Written Ministerial Statement

The content of this written ministerial statement is as received at the time from the Minister. It has not been subject to the official reporting (Hansard) process.

Department of Justice - Economic Crime (Transparency and Enforcement) Bill

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Mrs Long (The Minister of Justice): In June 2020, I informed Assembly colleagues of my commitment to ensure that law enforcement agencies in Northern Ireland would have effective legal powers to deal with the threat posed by crime, including serious organised crime.

Along with the Home Secretary we commenced the relevant provisions of the Criminal Finances Act 2017 for Northern Ireland, including new unexplained wealth orders (UWO), account freezing and forfeiture provisions and listed assets forfeiture provisions.  It is essential that law enforcement partners in Northern Ireland continue to have the same powers as their counterparts in the rest of the UK, in terms of powers to recover the proceeds of crime and to tackle money laundering, corruption and terrorist financing.

In response to Russia’s invasion of Ukraine, the UK Government has introduced emergency legislation ‘The Economic Crime (Transparency and Enforcement) Bill’,intended to counter illicit financial activity from Russia, enforce sanctions and help in the wider fight against corruption and serious crime.

I am making this written statement to advise members of the NI Assembly that the Bill includes changes to strengthen the UWO powers which will enable law enforcement agencies to take more effective actions against kleptocrats and criminals, compelling them to prove the origins of their funds in the UK.  I met with Damian Hinds MP to discuss the issues that relate to UWOs.  I was asked to confirm if I agreed with the devolution analysis in respect of the UWO provisions and indicate if I would be content, in principle, to begin the legislative consent process in the Northern Ireland Assembly.  My ministerial colleagues in the Department for the Economy and Department of Finance are dealing with the provisions related to their respective remits.

I have informed Ministerial colleagues and the Justice Committee of my support in principle for the UWO provisions through correspondence.  I am pleased to note that Ministerial colleagues have to date not raised any objections to those provisions.  The Justice Committee is also supportive in principle.  I also sought advice from the Attorney General for NI in terms of if and how legislative consent might be achieved in the absence of the Executive.

While I would always advocate for discussion and debate on any issue that requires an LCM, and this would be my preferred option in this case as in any other, the current context and urgent timescales are not conducive to securing Assembly agreement to an LCM.  In the absence of a functioning Executive to consider and agree the request for the LCM, I have laid a memorandum explaining why a legislative consent motion is not sought for the UWO provisions.  Given the need for swift action, I wrote to the Security Minister, Damian Hinds MP, setting out this position, namely that in the absence of the Executive and given that the timescales are so restricted, I am not able to obtain prior agreement for an LCM but am supportive in principle of the proposed changes insofar as the provisions relate to strengthening the UWO regime.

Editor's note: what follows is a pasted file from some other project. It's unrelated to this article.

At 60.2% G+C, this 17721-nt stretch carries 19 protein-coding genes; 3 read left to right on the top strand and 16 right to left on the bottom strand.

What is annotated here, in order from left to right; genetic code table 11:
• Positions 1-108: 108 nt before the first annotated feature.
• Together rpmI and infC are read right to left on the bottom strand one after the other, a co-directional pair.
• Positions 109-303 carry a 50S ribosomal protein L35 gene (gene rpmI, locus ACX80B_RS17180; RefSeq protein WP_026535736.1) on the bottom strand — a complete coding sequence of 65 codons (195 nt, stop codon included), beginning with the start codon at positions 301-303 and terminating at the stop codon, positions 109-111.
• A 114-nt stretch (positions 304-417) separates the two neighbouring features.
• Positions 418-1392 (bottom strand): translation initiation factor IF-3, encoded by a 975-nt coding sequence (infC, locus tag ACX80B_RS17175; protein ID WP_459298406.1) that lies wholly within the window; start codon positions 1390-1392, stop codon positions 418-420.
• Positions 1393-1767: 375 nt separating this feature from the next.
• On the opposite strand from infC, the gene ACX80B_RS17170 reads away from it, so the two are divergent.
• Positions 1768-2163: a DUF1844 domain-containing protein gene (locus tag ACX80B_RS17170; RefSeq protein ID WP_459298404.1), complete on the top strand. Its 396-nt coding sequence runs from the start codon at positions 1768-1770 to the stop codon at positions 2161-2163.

A summary of the provisions is detailed below.

Unexplained Wealth Orders

Changes to the UWO powers cover the Northern Ireland Assembly’s devolved competence on justice, policing and criminal investigation.  The Criminal Finances Act 2017 inserted sections into the Proceeds of Crime Act 2002, which make provision for the High Court to make a UWO in England, Wales and Northern Ireland.  The Economic Crime (Transparency and Enforcement) Bill amends these powers in the following ways:


Imposition of unexplained wealth order on officers etc of property holder

This provision will increase the scope of the existing powers to enable a UWO to be served on persons who are reasonably expected to have some form of control over the asset subject to the UWO.  This includes directors or officers of legal entities with day-to-day control over properties, including having access to records of property ownership, transactions, and property management costs.


Alternative test to the income requirement

This measure will ensure that property owned via complex ownership structures is within scope of the UWO regime.  Under the existing law there must be grounds for suspecting that the known sources of the respondent’s lawfully obtained income would have been insufficient to obtain the property.  This provision enables a UWO to cover property where the funds used by any person to obtain it were unlawfully obtained.


Power to extend period for which interim freezing order has effect

This provision increases the statutory time period for the review of material provided in response to a UWO from 60 days to a total of 186 days for the whole process.  Any freezing orders in place over the relevant property will remain in place for the extended period of time.


Limits on costs orders in relation to unexplained wealth orders

This provision will reform the costs rules to limit law enforcement liability following an adverse court ruling.

I trust colleagues agree that there is a compelling case to support, in principle, the extension of the proposed changes to the UWO provisions to Northern Ireland.  It is essential that we ensure there are no gaps in the local legislative framework that could be exploited by criminals.

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